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March 16, 2013

One more thing on Concept-based Curriculum…and transition of course!

by Elaine Cook

Since I have been in education for a long time, it is easy to become jaded about every new education “latest and greatest” way to help improve student achievement.  It would be easy to lump Concept-based Curriculum into this list, but one of it’s basic premises seems to make perfect sense… we have to help students UNDERSTAND what we are teaching them and not simply help them memorize rote facts.  That’s where the concepts come in.  If we are honest with ourselves, we have all memorized facts to reach a desired goal…(has anyone taken their driver’s test lately?)  Yet, it is safe to say that most of the time, those facts are as quickly forgotten as they were learned, since they are no longer relevant to us.    And I will be the first to admit that it is much easier for me to buy into learning something IF I see the relevance of  it.  Bottom line, our students are no different.

Concept based instruction, as we have stated in earlier posts, takes learning from the two-dimensional level (knowing only facts) to the three-dimensional level (understanding the overall concept). Take a lesson on Martin Luther King, for example.    A two-dimensional lesson would be to simply have students read his “I have a dream” speech.  A three-dimensional lesson would be to have students “think about leadership/civil rights/etc as they read his speech, and then discuss  the impact of those concepts  on a much broader level.  Our workshop leaders, Lois Lanning and Lynn Erickson, shared that this helps students to be able to transfer and to generalize this information across the curriculum.  It is easy to see how this would help all students become better critical thinkers, thus impacting their post-secondary success.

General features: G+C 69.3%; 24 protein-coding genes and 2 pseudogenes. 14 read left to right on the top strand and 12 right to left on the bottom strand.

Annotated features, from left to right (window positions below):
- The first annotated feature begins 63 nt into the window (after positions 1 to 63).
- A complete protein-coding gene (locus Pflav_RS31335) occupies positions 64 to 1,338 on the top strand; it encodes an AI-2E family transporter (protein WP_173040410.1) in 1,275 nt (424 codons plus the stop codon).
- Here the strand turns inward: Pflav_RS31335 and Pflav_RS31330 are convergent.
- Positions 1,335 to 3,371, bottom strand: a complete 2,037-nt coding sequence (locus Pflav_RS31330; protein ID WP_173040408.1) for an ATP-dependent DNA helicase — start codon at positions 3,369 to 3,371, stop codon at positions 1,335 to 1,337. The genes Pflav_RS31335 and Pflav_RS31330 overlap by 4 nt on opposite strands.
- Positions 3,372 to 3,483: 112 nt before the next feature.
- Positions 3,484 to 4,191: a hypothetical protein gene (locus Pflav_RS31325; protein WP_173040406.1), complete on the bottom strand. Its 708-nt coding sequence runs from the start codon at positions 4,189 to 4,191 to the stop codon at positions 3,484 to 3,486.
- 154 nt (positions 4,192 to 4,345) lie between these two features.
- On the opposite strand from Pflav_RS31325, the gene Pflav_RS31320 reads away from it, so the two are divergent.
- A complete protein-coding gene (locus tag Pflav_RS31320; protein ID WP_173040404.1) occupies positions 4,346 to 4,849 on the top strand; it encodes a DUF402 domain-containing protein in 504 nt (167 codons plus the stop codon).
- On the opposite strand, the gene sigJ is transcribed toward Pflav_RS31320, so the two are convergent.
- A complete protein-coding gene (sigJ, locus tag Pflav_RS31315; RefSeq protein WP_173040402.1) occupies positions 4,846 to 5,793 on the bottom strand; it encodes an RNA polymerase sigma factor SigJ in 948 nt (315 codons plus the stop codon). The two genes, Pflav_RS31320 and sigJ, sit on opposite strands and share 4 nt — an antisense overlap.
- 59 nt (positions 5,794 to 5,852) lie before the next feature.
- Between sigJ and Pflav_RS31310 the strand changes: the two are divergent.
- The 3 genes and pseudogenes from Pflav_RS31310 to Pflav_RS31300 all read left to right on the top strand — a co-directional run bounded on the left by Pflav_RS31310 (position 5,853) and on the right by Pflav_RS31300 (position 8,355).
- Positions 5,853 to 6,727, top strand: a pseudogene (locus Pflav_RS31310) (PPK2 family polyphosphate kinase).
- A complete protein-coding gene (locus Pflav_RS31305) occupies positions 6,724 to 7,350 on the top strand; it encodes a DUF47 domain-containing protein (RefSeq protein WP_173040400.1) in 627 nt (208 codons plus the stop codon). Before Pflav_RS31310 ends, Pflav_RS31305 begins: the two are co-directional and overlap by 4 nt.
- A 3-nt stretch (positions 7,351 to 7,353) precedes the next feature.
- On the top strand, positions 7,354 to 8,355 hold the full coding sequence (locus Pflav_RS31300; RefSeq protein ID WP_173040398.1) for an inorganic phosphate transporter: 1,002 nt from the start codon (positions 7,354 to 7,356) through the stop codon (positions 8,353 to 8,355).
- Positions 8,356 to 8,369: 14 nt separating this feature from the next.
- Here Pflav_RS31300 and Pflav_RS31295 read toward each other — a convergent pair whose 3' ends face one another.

This is not to say that facts are not important.  They are obviously the foundational building blocks that support the deeper, conceptual understanding.  And the beauty of concept-based curriculum is that we retain those building block facts longer when we process them on both the factual and conceptual level:  we can start to connect the dots to the bigger picture and it begins to make more sense!  The irrelevant facts  – – when attached to concepts – –  suddenly become relevant!

So, as you work to help your students successfully transition to be as independent as possible, remember to teach them how to critically think and not simply regurgitate facts.  Helping them understand the over-arching concepts is key.  After all, isn’t that what they truly need?

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